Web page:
Skip to main content Accessibility help
×
Home
Hostname: page-component-684bc48f8b-zqvvz Total loading time: 0.414 Render date: 2021-04-12T02:06:09.349Z Has data issue: true Feature Flags: { "shouldUseShareProductTool": true, "shouldUseHypothesis": true, "isUnsiloEnabled": true, "metricsAbstractViews": false, "figures": false, "newCiteModal": false, "newCitedByModal": true }

Anisotropic Clay Aerogel Composite Materials

Published online by Cambridge University Press:  31 January 2011

Matthew D Gawryla
Affiliation:
mdg18@case.edu, Case Western Reserve University, Department of Macromolecular Science and Engineering, Cleveland, Ohio, United States
David A. Schiraldi
Affiliation:
mdg18@case.edu, Case Western Reserve University, Department of Macromolecular Science and Engineering, Cleveland, Ohio, United States
Corresponding
Get access

Abstract

Clay aerogel composites have been around for over 50 years but still they represent a relatively under studied class of materials. Clay aerogel composites have been made in our labs that have low densities, 0.05-0.1g/cm3, provide good thermal insulation, k 0.02W/mK, and are created through an environmentally benign process. The mechanical properties of the composites resemble those of typical foamed polymers such as expanded polystyrene and polyurethane, with compressive moduli ranging from 0.5MPa to 40MPa depending on composition. Aqueous solutions of clay and polymer are frozen in cylindrical molds and freezedried to create these foam-like materials. Typically there is no particular orientation to the often layered structure that results, however if frozen in a unidirectional manner, anisotropic materials can be made. In this paper we will discuss the effects of molecular weight on mechanical properties of various composites as well as discussing the orientated layered structure within the anisotropic materials.

Type
Research Article
Copyright
Copyright © Materials Research Society 2009

Access options

Get access to the full version of this content by using one of the access options below.

References

[1] Kistler, S. S., Nature 1931, 127, 741; S. S. Kistler, J. Phys. Chem. 1932, 36, 5210.1038/127741a0CrossRefGoogle Scholar
[2] Olphen, H. Van, Clay Miner. 1967, 15, 423435 10.1346/CCMN.1967.0150142CrossRefGoogle Scholar
[3] Somlai, L. S., Bandi, S. A., Mathias, L. J., Schiraldi, D. A., AICHE J. 2006, 52, 1162 10.1002/aic.10710CrossRefGoogle Scholar
[4] Gawryla, M. D., Nezamzadeh, M., Schiraldi, D. A., Green Chemistry, 2008, 10, 1078 10.1039/b807473aCrossRefGoogle Scholar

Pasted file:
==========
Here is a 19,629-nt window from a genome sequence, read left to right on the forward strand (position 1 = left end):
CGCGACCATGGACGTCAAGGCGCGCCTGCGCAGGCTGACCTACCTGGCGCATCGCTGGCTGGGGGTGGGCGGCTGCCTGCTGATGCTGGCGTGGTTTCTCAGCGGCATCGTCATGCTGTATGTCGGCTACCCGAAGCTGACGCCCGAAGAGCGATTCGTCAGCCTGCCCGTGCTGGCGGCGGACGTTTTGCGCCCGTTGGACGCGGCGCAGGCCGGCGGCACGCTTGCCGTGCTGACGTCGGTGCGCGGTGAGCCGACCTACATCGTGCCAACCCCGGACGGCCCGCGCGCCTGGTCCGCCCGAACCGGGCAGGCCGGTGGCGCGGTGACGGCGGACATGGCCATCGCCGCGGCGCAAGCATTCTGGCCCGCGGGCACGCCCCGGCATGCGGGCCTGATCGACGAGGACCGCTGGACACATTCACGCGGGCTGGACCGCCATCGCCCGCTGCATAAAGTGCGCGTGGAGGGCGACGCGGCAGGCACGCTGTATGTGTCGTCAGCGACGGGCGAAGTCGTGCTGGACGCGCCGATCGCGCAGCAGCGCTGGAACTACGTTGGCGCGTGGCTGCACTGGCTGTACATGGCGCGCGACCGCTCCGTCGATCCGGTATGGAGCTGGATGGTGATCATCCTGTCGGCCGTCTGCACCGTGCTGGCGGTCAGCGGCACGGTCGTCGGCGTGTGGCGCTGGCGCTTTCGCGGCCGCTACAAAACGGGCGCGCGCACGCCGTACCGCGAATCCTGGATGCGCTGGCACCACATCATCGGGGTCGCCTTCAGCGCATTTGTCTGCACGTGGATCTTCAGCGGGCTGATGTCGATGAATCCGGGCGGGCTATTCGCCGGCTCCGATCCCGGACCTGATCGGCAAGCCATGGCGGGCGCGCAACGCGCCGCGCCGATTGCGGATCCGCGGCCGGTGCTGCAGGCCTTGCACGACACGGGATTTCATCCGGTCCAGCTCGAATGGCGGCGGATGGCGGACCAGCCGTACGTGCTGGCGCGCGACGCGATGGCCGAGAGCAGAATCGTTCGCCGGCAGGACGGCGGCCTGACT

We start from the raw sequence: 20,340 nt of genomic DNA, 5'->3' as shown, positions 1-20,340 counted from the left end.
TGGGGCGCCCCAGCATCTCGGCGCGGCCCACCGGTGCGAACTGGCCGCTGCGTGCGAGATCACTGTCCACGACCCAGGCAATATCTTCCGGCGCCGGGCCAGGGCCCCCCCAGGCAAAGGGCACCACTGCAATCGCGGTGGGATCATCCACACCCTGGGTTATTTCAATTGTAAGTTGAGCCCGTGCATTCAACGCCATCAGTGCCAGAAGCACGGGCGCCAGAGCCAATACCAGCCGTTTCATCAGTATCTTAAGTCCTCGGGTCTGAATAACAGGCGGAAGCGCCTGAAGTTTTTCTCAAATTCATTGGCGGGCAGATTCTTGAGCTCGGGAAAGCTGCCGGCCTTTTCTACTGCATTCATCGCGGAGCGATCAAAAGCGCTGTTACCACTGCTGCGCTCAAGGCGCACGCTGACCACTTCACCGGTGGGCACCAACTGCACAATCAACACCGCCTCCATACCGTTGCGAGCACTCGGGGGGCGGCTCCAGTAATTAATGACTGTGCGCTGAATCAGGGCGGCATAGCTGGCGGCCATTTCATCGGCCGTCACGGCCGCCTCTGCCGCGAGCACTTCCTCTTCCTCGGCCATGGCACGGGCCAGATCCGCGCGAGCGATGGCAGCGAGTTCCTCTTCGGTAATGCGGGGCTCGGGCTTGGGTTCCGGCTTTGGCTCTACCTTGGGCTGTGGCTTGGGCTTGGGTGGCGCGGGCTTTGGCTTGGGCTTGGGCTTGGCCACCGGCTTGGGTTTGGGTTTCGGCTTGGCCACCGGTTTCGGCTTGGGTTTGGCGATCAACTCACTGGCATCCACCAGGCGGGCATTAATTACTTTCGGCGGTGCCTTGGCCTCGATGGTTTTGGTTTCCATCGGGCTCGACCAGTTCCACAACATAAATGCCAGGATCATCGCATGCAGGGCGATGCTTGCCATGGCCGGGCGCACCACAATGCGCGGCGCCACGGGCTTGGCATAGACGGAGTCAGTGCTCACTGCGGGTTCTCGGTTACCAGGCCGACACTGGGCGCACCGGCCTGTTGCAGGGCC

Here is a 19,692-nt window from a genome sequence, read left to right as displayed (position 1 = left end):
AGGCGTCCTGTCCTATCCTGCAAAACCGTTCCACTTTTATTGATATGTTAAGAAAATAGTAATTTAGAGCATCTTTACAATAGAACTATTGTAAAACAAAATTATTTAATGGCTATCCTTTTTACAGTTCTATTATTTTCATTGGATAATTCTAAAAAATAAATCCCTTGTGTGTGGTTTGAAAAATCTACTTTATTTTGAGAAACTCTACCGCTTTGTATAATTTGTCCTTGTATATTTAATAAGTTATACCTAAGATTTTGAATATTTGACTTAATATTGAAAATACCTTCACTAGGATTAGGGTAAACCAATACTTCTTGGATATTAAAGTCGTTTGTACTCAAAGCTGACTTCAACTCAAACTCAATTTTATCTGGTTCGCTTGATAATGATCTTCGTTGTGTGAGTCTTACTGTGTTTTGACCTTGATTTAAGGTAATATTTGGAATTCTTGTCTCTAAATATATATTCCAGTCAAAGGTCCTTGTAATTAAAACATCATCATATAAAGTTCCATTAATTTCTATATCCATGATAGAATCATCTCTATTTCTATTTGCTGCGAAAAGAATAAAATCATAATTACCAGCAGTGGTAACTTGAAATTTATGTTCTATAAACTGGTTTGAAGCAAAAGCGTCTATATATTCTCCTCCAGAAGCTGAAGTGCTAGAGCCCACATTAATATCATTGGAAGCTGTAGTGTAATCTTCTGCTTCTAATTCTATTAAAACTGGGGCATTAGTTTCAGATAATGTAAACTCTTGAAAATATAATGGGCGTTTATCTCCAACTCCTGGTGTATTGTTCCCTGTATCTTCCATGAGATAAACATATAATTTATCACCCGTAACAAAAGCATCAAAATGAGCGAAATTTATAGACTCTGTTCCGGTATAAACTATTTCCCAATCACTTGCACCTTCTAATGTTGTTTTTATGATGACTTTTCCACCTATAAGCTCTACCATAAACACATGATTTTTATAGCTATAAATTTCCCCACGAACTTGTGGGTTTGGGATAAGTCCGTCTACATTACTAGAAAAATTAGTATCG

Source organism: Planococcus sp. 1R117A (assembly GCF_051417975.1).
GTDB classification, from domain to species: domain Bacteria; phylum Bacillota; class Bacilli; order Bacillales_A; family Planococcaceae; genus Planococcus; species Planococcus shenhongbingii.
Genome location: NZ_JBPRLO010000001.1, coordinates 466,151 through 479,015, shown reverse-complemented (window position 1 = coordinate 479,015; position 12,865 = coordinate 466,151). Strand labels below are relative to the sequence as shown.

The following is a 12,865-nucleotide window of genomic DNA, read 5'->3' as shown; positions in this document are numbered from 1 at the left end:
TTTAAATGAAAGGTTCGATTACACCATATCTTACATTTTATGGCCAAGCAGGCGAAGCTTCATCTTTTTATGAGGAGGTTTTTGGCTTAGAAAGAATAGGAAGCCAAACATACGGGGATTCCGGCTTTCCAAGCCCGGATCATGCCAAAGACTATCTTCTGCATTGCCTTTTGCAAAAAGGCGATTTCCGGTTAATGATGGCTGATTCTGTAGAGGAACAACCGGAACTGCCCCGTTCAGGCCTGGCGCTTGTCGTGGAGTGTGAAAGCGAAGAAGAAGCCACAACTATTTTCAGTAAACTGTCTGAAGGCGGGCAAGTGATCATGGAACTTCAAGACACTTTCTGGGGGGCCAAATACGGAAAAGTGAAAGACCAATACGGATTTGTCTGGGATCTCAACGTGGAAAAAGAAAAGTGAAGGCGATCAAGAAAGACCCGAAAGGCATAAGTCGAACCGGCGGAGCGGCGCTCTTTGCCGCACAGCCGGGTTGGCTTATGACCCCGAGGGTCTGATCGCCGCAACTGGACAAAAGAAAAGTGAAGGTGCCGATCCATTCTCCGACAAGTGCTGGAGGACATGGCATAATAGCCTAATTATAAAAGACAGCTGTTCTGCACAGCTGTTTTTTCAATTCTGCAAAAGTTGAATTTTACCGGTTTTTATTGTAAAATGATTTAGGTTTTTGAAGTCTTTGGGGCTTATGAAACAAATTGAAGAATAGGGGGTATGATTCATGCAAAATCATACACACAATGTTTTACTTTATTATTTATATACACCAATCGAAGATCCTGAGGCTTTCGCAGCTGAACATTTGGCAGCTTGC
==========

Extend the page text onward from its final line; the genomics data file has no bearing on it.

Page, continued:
[5] Arndt, E., Gawryla, M. D., Schiraldi, D. A., J. Mater. Chem. 2007, 17, 3525 10.1039/b704114dCrossRefGoogle Scholar
[6] Finlay, K. A., Gawryla, M. D., Schiraldi, D. A., J. Indust. Eng. Chem. Res. 2008, 47, 615 10.1021/ie0705406CrossRefGoogle Scholar
[7] Gutierrez, M., Ferrer, M. L., Monte, F. del, Chem. Mater., 20, pg 634, 2008.10.1021/cm702028zCrossRefGoogle Scholar
[8] Gutierrez, M. C., Garcia-Carvajal, Z. Y., Hortiguela, M. J., Yuste, L., Rojo, F., Ferrer, M. L., Monte, F. del, Adv. Funct. Mater. 2007, 17, 35053515 10.1002/adfm.200700093CrossRefGoogle Scholar
[9] Easterling, K. E., Harrysson, R., Gibson, L. J., Ashby, M. F.; “On the mechanics of balsa and other woodsProc. R. Soc. Lond. A, 383, pg 31, 1982.10.1098/rspa.1982.0118CrossRefGoogle Scholar
[10] Gibson, L. J., Ashby, M. F.; “Cellular Solids–Structure and Properties 2nd Ed.” Cambridge Univ. Press, 152, 1997.10.1017/CBO9781139878326CrossRefGoogle Scholar

Full text views

Full text views reflects PDF downloads, PDFs sent to Google Drive, Dropbox and Kindle and HTML full text views.

Total number of HTML views: 0
Total number of PDF views: 33 *
View data table for this chart

* Views captured on Cambridge Core between September 2016 - 12th April 2021. This data will be updated every 24 hours.

Send article to Kindle

To send this article to your Kindle, first ensure no-reply@cambridge.org is added to your Approved Personal Document E-mail List under your Personal Document Settings on the Manage Your Content and Devices page of your Amazon account. Then enter the ‘name’ part of your Kindle email address below. Find out more about sending to your Kindle. Find out more about sending to your Kindle.

Note you can select to send to either the @free.kindle.com or @kindle.com variations. ‘@free.kindle.com’ emails are free but can only be sent to your device when it is connected to wi-fi. ‘@kindle.com’ emails can be delivered even when you are not connected to wi-fi, but note that service fees apply.

Find out more about the Kindle Personal Document Service.

Anisotropic Clay Aerogel Composite Materials
Available formats
×

Send article to Dropbox

To send this article to your Dropbox account, please select one or more formats and confirm that you agree to abide by our usage policies. If this is the first time you use this feature, you will be asked to authorise Cambridge Core to connect with your <service> account. Find out more about sending content to Dropbox.

Anisotropic Clay Aerogel Composite Materials
Available formats
×

Send article to Google Drive

To send this article to your Google Drive account, please select one or more formats and confirm that you agree to abide by our usage policies. If this is the first time you use this feature, you will be asked to authorise Cambridge Core to connect with your <service> account. Find out more about sending content to Google Drive.

Anisotropic Clay Aerogel Composite Materials
Available formats
×
×

Reply to: Submit a response


Your details


Conflicting interests

Do you have any conflicting interests? *